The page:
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Sokhumi Publishes List of Sanctions Against Turkey

Thursday, January 21
The Government in the breakaway territory of Abkhazia has published a list of sanctions against Turkey, which, among others, includes the ban of imported fish products, fruits and vegetables starting from March 1, 2016.

The authorities in the breakaway region announced their intention to join Russia’s sanctions against Turkey on January 11, two weeks after the Russian President’s aide Vladislav Surkov visited Sokhumi to press authorities there for “coordinated” action amid tensions in Turkey-Russia relations following the downing of a Russian fighter jet by Turkey in November.

Abkhaz PM Artur Mikvabia’s January 11 decree, which instructed ministries to compile a list of restrictive measures, said that the move was pursuant to the treaty on alliance and strategic partnership between Russia and Abkhazia, which, among others, also envisages carrying out “coordinated” foreign policy.

The new decree of the breakaway region’s PM - dated from January 15 and made public on January 19 - lists specific measures, including “temporarily banning the registration and suspending activities of those non-commercial organizations and entities, operating on the territory of Abkhazia, which are founded or managed by Turkish citizens, and/or organizations, which are under Turkish jurisdiction and/or organizations controlled by Turkish citizens.” The breakaway region’s Justice Ministry has been instructed to draft bills within two months setting “legislative basis for applying restrictive measures.”

The list also includes a ban on hiring Turkish companies or other entities “controlled” by Turkish citizens for implementing infrastructural projects, carried out in Abkhazia with Russian aid funds.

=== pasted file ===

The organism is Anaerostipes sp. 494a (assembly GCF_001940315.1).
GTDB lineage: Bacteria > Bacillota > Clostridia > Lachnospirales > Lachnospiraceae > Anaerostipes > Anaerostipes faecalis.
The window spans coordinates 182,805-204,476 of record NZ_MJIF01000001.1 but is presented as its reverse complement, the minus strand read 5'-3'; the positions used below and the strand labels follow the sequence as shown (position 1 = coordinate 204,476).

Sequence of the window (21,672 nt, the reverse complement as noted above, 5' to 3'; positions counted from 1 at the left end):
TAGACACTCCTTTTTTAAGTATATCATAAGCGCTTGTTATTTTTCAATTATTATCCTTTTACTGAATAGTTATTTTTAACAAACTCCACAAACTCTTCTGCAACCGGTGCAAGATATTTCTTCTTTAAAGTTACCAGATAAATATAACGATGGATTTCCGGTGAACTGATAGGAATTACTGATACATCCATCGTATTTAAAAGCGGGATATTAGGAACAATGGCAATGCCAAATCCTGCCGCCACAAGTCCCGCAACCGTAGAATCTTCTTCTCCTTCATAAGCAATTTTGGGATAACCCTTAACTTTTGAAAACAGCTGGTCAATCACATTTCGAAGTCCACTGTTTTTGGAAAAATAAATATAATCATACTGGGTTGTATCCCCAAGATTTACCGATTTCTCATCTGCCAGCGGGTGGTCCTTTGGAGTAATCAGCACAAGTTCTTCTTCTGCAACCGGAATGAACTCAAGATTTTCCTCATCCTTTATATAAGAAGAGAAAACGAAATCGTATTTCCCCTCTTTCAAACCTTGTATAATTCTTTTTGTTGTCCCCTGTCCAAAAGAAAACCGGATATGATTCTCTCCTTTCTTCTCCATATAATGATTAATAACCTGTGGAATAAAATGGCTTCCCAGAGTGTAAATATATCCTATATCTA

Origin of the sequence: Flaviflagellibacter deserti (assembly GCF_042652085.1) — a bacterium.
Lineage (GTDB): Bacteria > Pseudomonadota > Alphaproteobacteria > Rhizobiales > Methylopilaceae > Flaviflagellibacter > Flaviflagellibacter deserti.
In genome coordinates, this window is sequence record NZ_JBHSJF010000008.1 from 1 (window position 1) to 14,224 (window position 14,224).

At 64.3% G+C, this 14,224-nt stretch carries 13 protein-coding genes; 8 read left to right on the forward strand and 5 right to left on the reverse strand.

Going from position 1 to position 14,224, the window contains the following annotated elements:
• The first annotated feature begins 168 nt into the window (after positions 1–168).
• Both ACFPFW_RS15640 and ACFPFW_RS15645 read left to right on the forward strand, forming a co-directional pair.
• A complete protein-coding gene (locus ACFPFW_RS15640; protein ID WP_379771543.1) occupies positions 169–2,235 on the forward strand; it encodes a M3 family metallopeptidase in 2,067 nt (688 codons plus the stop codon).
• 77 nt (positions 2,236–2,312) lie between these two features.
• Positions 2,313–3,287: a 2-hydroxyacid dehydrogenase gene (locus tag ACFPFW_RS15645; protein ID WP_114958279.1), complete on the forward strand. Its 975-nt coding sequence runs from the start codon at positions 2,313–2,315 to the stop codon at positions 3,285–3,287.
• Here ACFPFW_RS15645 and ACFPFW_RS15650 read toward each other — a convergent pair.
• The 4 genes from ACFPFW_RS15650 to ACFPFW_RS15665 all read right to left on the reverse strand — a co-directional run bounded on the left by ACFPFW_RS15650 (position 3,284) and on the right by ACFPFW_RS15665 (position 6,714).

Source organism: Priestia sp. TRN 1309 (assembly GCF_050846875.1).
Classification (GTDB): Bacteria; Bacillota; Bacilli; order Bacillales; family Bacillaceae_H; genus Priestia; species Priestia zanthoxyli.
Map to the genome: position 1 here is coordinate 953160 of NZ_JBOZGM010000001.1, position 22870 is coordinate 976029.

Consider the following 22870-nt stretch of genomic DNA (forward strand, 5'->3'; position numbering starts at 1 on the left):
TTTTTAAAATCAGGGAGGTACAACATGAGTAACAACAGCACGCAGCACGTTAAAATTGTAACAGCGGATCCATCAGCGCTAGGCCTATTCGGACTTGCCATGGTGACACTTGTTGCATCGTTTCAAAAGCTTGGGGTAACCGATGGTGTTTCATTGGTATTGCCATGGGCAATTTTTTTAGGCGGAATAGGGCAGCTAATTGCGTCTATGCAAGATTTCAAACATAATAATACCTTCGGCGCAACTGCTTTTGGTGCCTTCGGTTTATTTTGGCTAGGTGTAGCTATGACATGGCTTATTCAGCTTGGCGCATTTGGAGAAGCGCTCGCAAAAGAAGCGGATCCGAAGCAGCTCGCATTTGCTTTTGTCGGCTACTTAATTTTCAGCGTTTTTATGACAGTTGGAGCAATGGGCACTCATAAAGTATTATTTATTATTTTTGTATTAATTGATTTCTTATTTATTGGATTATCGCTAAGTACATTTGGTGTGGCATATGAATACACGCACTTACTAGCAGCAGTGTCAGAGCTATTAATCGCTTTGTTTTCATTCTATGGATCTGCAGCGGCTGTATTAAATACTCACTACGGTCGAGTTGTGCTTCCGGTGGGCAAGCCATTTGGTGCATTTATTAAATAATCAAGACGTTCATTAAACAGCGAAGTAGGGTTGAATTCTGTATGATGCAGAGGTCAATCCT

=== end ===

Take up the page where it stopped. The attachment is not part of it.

Starting from March 1 2016, Sokhumi will also ban the import of fish products from Turkey, as well as potatoes, tomatoes, onion, garlic, cabbage, cucumbers, citrus fruits, grapes, melons, apples, pears, apricots, cherries, peaches and plums.

The list does not include building materials, fuel and textiles, which reportedly make up most of the Turkish imports in the breakaway region.

Last week, the chairman of the state committee on ecology and environment protection of breakaway Abkhazia, Saveliy Chitanava, said that although initially it the government intended to replace Turkish fishing vessels with Russian boats this year for fishing along the Abkhaz Black Sea coast, the plan was dropped because the Russian fleet had an overall smaller capacity that would not have allowed Abkhaz fish processing facilities to work at their full potential.

“Saying no to Turkish fishing vessels would have amounted to ruining the fishery sector of Abkhazia… which contributed about 200 million rubles to the Abkhaz budget last year,” he said.

Economic activities in Abkhazia without authorization from the Georgian authorities constitute violations of Georgia’s legislation, including the laws on occupied territories. At least four Turkish vessels were detained by the Georgian coast guard in 2013 for unauthorized entry to breakaway Abkhazia, but no such cases of detention of Turkish vessels have been reported since then. (